By Paul Owers, Sun Sentinel
7:58 p.m. EDT, March 19, 2013
If you’re trying to sell a home that’s not a short sale, be sure to say so in the listing.
The “not a short sale” designation will help a home sell quicker and for more money, according to a study by real estate professors at Florida International University and the University of Southern Mississippi.
The study, which analyzed 5,000 Boca Raton properties from Oct. 1, 2010, through Jan. 31, 2012, concluded that homes advertised as “not short sales” sold eight weeks faster on average and for 2 percent to 5 percent more than properties that didn’t carry the designation.
The study also found that short sales have a lower probability of getting contracts and closing, said Ken H. Johnson, of FIU’s Hollo School of Real Estate. He authored the report with Kimberly R. Goodwin of Southern Mississippi.
“If you’re not a short sale, that’s a signal to the buyer that you’re going to be easier to deal with,” Johnson said.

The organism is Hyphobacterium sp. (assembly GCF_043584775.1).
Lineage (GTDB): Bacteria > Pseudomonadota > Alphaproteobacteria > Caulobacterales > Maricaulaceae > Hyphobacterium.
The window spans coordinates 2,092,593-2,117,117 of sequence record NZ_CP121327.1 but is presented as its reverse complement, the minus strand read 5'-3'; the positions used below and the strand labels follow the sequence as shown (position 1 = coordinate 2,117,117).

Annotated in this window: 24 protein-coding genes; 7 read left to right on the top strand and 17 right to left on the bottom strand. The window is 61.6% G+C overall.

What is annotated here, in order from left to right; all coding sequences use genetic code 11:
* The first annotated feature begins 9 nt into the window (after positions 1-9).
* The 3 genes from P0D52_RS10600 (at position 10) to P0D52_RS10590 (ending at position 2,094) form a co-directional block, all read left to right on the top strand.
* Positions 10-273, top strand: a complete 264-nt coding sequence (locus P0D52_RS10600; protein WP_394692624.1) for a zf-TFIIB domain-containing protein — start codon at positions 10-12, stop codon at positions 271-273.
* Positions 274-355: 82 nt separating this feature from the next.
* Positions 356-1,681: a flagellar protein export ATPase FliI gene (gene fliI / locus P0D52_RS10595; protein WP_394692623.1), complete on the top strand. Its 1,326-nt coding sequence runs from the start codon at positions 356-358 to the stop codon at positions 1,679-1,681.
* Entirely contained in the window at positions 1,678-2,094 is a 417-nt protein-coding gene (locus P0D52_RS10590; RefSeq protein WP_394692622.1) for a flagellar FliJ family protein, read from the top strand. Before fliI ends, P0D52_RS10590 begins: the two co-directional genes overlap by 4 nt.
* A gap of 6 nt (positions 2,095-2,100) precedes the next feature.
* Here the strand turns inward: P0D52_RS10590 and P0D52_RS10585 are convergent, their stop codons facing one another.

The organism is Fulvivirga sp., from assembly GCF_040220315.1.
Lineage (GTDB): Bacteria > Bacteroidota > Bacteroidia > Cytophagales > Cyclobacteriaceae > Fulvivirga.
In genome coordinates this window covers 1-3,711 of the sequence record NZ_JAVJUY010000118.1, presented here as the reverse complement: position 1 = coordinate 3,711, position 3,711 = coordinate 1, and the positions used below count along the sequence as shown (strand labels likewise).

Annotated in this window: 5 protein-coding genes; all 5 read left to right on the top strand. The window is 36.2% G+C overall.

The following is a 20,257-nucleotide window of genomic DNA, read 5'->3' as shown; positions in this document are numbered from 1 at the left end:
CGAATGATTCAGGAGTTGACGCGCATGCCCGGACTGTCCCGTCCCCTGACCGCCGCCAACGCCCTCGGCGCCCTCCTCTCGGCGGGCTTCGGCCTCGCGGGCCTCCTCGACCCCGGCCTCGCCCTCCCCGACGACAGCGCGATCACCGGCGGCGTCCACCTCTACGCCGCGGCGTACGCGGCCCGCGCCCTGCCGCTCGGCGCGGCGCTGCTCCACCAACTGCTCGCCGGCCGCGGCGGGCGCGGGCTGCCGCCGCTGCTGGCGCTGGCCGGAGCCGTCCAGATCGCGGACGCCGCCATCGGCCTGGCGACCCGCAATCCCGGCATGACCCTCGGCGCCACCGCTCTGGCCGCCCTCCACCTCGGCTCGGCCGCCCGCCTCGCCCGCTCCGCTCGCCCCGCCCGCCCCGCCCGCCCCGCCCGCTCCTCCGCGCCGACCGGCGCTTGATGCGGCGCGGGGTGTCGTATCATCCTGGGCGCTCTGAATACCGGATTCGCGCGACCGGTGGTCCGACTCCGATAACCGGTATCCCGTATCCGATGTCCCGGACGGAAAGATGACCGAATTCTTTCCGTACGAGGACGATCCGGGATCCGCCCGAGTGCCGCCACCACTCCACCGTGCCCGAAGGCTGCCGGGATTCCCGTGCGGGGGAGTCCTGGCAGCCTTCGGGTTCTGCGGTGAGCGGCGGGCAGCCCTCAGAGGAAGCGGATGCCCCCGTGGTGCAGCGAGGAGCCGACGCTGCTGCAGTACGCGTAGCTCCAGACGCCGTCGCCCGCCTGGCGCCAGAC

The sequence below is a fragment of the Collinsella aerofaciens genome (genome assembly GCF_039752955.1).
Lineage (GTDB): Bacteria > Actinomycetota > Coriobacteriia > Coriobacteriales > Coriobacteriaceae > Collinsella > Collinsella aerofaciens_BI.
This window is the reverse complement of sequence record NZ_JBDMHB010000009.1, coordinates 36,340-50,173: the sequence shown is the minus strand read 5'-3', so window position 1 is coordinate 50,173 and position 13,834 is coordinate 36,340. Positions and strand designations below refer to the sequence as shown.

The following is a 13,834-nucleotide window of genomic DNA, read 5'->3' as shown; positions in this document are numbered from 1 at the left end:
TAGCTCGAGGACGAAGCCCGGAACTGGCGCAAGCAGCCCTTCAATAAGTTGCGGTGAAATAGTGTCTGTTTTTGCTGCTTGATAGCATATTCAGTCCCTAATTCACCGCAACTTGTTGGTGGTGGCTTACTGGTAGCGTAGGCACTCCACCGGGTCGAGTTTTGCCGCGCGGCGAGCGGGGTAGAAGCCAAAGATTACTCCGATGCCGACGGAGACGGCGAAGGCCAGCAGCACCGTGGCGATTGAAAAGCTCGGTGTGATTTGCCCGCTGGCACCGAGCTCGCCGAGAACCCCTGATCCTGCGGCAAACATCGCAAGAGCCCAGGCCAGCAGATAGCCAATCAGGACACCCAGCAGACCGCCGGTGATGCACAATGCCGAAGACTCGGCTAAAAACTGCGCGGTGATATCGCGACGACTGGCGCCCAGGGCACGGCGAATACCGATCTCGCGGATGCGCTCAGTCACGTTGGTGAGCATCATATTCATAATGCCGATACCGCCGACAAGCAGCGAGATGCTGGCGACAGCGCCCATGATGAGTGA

In a short sale, a homeowner gets the bank’s permission to unload the property for less than what’s owed on the mortgage. The transactions have become commonplace in the wake of the housing bust.
Real estate agents and lawyers say banks are getting better at approving short sales, but most still tend to drag on for weeks or months. Some buyers become so frustrated that they back out of the deals.
“You’re waiting weeks and weeks, and your money’s being tied up,” said Samantha DeBianchi, a Fort Lauderdale real estate agent. “A lot of my buyers say, ‘If it’s a short sale, I don’t even want to look at it.'”
email@example.com, 561-243-6529 or Twitter @paulowers